Severe weather revealed in the southern United States and hurricane threat to continue until Monday – AccuWeather.com/ar/

Severe weather revealed in the southern United States and hurricane threat to continue until Monday – AccuWeather.com/ar/

AccuWeather meteorologists say the severe weather threat that began this weekend will continue across the Southern states through Monday evening. Rounds of storms will blow east along the stalled frontal boundary, setting the stage for severe weather from Texas to the Carolinas.

The first round of severe weather rolled through Saturday afternoon into Saturday evening, bringing hail and heavy rain to Central Texas. Hail up to the size of golf balls occurred.

As of mid-afternoon Sunday, hailstones the size of baseballs were reported in Northeast Texas.

Waves pumping moisture into the area will create a steady stream of rain for some that could ignite the risk of flooding. Storms could drop several inches of rain as rounds of heavy rain and thunderstorms roll across the South, raising river and stream levels and halting travel in the region.

Locations from northeast Texas into Kentucky, southwest Virginia and central Virginia could collect 1-2 inches of rain through Monday, while a wide corridor from the Texas-Louisiana border through the Smoky Mountains could get 2-4 inches of rain with AccuWeather StormMax™ Domestic 10-Inch.

Travelers along Interstates 10, 20, 35, 55 and 75 may experience slowdowns as thunderstorms move through the South. Even air travelers with destinations and departures across the Southeast could face delays or cancellations until early next week as an active weather pattern takes hold of the region.

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“Flights are likely to be delayed at airports like Atlanta Hartsfield-Jackson International Airport, the world’s busiest, as heavy rain and thunderstorms occur on Monday,” AccuWeather Meteorologist Alex Da Silva explained.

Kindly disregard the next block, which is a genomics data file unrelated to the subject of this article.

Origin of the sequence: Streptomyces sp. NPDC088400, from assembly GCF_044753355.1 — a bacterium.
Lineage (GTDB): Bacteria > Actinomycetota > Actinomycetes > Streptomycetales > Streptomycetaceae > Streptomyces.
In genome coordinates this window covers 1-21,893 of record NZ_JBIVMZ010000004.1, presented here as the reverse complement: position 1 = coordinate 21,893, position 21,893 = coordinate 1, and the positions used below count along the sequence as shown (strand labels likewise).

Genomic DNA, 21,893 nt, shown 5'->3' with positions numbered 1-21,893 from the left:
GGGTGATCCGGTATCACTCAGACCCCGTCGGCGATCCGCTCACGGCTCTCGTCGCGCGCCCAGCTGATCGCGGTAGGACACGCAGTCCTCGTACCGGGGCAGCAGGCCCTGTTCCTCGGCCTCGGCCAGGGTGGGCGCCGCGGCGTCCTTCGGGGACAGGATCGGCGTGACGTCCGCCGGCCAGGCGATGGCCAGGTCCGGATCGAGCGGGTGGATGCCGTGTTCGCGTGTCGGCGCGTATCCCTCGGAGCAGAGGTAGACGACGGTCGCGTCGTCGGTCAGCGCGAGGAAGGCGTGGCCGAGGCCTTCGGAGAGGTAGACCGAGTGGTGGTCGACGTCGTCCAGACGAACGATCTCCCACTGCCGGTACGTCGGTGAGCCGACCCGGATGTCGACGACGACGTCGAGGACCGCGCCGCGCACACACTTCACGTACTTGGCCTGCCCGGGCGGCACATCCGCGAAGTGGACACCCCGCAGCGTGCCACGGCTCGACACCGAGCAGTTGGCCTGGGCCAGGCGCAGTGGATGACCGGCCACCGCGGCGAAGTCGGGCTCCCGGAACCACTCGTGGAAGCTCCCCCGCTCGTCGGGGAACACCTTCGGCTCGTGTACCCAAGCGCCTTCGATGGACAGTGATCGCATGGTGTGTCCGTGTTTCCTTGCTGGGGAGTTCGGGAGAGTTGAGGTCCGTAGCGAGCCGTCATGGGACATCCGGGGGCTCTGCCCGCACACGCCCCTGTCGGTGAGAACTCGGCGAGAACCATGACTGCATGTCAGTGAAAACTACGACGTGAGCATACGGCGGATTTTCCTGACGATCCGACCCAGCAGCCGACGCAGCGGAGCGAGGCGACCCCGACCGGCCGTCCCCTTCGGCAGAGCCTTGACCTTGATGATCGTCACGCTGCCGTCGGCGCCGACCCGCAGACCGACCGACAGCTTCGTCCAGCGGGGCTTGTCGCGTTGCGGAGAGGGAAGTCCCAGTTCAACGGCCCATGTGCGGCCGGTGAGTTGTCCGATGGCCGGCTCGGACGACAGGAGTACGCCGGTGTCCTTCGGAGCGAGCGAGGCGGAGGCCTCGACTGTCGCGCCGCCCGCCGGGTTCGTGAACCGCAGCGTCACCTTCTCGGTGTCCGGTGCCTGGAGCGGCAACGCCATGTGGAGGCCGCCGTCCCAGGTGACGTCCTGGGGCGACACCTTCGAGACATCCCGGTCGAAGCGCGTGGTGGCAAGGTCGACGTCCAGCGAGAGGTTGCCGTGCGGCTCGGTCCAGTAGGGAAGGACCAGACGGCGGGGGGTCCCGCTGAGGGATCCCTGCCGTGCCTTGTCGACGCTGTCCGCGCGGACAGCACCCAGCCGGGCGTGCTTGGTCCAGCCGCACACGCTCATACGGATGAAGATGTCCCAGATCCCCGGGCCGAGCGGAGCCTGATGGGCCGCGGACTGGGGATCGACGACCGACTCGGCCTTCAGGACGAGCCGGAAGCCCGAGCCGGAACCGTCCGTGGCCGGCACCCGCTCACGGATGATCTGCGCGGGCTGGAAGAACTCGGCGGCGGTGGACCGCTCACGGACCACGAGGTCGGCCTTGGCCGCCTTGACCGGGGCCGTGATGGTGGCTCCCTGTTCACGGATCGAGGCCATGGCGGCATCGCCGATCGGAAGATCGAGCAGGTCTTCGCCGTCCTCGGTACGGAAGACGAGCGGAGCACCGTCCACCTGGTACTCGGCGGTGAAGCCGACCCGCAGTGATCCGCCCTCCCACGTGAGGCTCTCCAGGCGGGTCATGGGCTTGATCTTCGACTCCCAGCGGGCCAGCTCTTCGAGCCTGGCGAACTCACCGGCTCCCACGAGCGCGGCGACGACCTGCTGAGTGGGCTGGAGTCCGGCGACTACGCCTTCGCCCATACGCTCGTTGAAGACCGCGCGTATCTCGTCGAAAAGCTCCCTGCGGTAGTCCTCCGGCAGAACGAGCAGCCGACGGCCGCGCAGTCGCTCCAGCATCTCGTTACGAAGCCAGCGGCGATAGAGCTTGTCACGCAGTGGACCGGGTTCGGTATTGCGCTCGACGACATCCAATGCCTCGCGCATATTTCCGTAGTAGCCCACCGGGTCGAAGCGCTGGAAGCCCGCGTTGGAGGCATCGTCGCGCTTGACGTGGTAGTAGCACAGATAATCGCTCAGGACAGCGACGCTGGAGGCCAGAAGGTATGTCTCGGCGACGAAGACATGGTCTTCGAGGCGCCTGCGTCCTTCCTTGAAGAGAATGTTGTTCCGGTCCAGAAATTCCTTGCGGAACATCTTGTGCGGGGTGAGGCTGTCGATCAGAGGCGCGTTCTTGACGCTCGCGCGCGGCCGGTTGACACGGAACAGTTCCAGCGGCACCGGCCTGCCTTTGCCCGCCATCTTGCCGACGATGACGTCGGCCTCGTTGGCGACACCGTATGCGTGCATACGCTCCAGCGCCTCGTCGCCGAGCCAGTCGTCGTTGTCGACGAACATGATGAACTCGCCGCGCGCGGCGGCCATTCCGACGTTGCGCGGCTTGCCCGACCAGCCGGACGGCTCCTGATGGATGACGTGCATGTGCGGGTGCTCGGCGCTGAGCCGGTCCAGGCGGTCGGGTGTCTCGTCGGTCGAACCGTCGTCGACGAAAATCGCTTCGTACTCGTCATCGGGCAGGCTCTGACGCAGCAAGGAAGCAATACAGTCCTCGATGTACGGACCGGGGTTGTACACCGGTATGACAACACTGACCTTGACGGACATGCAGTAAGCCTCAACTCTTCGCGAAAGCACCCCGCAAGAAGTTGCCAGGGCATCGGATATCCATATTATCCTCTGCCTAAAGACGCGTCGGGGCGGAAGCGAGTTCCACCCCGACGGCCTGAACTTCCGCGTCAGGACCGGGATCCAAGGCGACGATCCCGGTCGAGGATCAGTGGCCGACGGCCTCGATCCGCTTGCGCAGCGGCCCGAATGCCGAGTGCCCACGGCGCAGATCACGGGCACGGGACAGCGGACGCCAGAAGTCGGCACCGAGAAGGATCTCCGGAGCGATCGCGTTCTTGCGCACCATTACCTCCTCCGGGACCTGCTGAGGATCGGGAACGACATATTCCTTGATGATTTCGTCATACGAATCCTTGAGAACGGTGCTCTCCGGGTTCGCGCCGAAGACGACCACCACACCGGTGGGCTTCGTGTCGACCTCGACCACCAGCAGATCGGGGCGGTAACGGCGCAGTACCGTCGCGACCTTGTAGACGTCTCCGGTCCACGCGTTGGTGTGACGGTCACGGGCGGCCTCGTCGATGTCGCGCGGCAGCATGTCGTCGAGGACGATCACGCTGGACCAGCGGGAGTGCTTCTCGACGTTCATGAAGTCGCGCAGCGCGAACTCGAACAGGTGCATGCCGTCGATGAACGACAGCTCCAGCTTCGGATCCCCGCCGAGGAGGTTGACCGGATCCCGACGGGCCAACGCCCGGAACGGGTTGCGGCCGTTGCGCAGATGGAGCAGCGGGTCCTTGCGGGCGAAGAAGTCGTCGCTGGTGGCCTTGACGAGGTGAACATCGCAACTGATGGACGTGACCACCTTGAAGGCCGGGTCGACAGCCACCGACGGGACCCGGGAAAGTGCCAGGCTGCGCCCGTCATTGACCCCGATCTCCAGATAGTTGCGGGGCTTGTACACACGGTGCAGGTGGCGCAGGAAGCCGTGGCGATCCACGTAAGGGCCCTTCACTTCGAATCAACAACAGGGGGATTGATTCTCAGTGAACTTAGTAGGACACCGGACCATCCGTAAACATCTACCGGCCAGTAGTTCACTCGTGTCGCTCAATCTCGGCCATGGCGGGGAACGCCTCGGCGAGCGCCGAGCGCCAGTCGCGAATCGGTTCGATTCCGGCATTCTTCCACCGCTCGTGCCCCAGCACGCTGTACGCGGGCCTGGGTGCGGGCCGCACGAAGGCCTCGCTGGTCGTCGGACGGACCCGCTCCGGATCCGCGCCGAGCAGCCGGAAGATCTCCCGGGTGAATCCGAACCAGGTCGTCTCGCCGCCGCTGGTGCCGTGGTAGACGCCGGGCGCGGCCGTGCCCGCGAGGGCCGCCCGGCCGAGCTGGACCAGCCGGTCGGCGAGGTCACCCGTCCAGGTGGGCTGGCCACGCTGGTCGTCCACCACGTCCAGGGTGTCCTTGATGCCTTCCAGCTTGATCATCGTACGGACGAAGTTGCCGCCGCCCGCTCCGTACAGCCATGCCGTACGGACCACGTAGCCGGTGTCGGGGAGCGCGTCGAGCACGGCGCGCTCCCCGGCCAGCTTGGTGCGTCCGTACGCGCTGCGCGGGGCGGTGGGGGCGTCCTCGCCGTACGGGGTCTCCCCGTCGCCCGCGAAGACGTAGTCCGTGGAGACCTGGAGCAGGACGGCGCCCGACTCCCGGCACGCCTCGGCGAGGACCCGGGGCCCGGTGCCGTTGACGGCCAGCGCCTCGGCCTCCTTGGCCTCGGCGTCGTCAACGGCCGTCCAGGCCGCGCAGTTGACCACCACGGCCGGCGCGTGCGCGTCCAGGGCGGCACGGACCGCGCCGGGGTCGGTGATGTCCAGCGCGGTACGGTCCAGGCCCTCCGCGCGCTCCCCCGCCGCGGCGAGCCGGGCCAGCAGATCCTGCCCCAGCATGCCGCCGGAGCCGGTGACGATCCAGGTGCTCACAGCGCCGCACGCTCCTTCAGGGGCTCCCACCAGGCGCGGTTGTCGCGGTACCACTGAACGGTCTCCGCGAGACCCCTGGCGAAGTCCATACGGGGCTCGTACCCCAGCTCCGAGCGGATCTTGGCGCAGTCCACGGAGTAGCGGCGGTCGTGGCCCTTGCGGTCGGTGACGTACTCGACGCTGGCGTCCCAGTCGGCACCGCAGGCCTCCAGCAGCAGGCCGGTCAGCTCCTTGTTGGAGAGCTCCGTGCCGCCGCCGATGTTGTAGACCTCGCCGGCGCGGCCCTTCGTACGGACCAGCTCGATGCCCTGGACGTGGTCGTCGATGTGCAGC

Through Sunday night, the greatest risk for severe storms will shift eastward across northern and central Louisiana, central Mississippi and central Alabama. The main risks of hail, heavy rain and gusty winds will remain a concern as storms move into new areas. However, this risk also includes the possibility of a few tornadoes.

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Cities like New Orleans. Jackson, Mississippi; Birmingham, Alabama, is expected to see rounds of strong to severe storms through Sunday night, as moist air from the Gulf collides with tracking energy off the southern Plains.

People and officials in the path of the storms are encouraged to stay informed of severe weather bulletins as they are issued, even if some may be distracted by the NFL Championship Game. Some storms, including the threat of tornadoes, will occur well after dark when it will be difficult to see approaching violent weather.

As of mid-afternoon Sunday, thunderstorms rapidly increased in intensity from north of Houston to Greenville, Mississippi. This batch of storms will be the primary focus of severe weather as it moves east through Sunday night.

Storms could pack sustained winds of 60-70 mph throughout the day and night hours on Sunday with an AccuWeather Local StormMax™ of 80 mph.

“The storm is expected to turn toward the southeast and become more organized by Monday, then it will begin to curve toward the northeast and make its way into the mid-Atlantic states on Monday evening,” DaSilva said.

Isolated isolated storms within severe thunderstorms will remain a risk through Monday as storms move across the Southeast and eventually reach the coast.

As a low pressure area advances across the Tennessee Valley and into the northeast early next week, cold conditions along the northwest side of the storm will cause rain to turn to snow.

After several days of April-like temperatures and dry weather over the past week, the winter impacts expected to arrive in the Ohio Valley and Northeast could be a harsh return to reality. Temperatures are expected to return to normal values ​​in mid-February before the storm arrives early next week.

The storm is expected to cover much of the Northeast with a half-foot to a foot of snow and major travel problems Monday night into Tuesday.

Meanwhile, locations across the South Central and Southeast will trade a windy weekend pattern for calmer, drier conditions as a high pressure area reaches the south early to mid-week.

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